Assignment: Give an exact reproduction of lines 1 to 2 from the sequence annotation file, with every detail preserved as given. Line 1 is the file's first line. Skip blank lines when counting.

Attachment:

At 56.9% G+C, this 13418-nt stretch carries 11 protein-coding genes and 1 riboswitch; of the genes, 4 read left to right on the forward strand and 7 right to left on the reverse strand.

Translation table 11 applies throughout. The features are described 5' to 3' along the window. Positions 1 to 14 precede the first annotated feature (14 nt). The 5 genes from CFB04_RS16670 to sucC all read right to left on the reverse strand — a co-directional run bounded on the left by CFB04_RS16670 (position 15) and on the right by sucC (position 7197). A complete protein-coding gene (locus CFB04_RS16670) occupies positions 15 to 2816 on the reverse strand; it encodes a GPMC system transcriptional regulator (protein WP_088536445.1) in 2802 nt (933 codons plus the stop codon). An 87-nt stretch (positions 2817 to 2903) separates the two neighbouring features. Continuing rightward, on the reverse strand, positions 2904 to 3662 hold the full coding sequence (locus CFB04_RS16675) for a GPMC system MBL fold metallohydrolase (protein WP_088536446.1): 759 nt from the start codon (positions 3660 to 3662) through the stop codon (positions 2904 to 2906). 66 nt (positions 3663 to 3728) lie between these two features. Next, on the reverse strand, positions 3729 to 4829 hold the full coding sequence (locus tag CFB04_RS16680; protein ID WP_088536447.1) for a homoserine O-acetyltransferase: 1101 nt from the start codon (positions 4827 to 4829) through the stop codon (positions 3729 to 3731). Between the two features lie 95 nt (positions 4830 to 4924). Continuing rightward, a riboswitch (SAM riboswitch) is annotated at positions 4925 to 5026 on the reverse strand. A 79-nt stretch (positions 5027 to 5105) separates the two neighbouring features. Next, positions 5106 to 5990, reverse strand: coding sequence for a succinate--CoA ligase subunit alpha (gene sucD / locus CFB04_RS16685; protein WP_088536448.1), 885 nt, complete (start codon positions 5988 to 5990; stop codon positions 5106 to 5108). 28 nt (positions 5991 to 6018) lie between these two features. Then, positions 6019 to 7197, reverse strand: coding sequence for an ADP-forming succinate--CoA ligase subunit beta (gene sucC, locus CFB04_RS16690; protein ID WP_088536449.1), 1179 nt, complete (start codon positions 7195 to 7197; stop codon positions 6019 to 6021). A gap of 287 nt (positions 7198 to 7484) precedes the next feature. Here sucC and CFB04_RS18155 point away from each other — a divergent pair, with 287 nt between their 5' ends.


At 56.9% G+C, this 13418-nt stretch carries 11 protein-coding genes and 1 riboswitch; of the genes, 4 read left to right on the forward strand and 7 right to left on the reverse strand.

Translation table 11 applies throughout. The features are described 5' to 3' along the window. Positions 1 to 14 precede the first annotated feature (14 nt). The 5 genes from CFB04_RS16670 to sucC all read right to left on the reverse strand — a co-directional run bounded on the left by CFB04_RS16670 (position 15) and on the right by sucC (position 7197). A complete protein-coding gene (locus CFB04_RS16670) occupies positions 15 to 2816 on the reverse strand; it encodes a GPMC system transcriptional regulator (protein WP_088536445.1) in 2802 nt (933 codons plus the stop codon). An 87-nt stretch (positions 2817 to 2903) separates the two neighbouring features. Continuing rightward, on the reverse strand, positions 2904 to 3662 hold the full coding sequence (locus CFB04_RS16675) for a GPMC system MBL fold metallohydrolase (protein WP_088536446.1): 759 nt from the start codon (positions 3660 to 3662) through the stop codon (positions 2904 to 2906). 66 nt (positions 3663 to 3728) lie between these two features. Next, on the reverse strand, positions 3729 to 4829 hold the full coding sequence (locus tag CFB04_RS16680; protein ID WP_088536447.1) for a homoserine O-acetyltransferase: 1101 nt from the start codon (positions 4827 to 4829) through the stop codon (positions 3729 to 3731). Between the two features lie 95 nt (positions 4830 to 4924). Continuing rightward, a riboswitch (SAM riboswitch) is annotated at positions 4925 to 5026 on the reverse strand. A 79-nt stretch (positions 5027 to 5105) separates the two neighbouring features. Next, positions 5106 to 5990, reverse strand: coding sequence for a succinate--CoA ligase subunit alpha (gene sucD / locus CFB04_RS16685; protein WP_088536448.1), 885 nt, complete (start codon positions 5988 to 5990; stop codon positions 5106 to 5108). 28 nt (positions 5991 to 6018) lie between these two features. Then, positions 6019 to 7197, reverse strand: coding sequence for an ADP-forming succinate--CoA ligase subunit beta (gene sucC, locus CFB04_RS16690; protein ID WP_088536449.1), 1179 nt, complete (start codon positions 7195 to 7197; stop codon positions 6019 to 6021). A gap of 287 nt (positions 7198 to 7484) precedes the next feature. Here sucC and CFB04_RS18155 point away from each other — a divergent pair, with 287 nt between their 5' ends.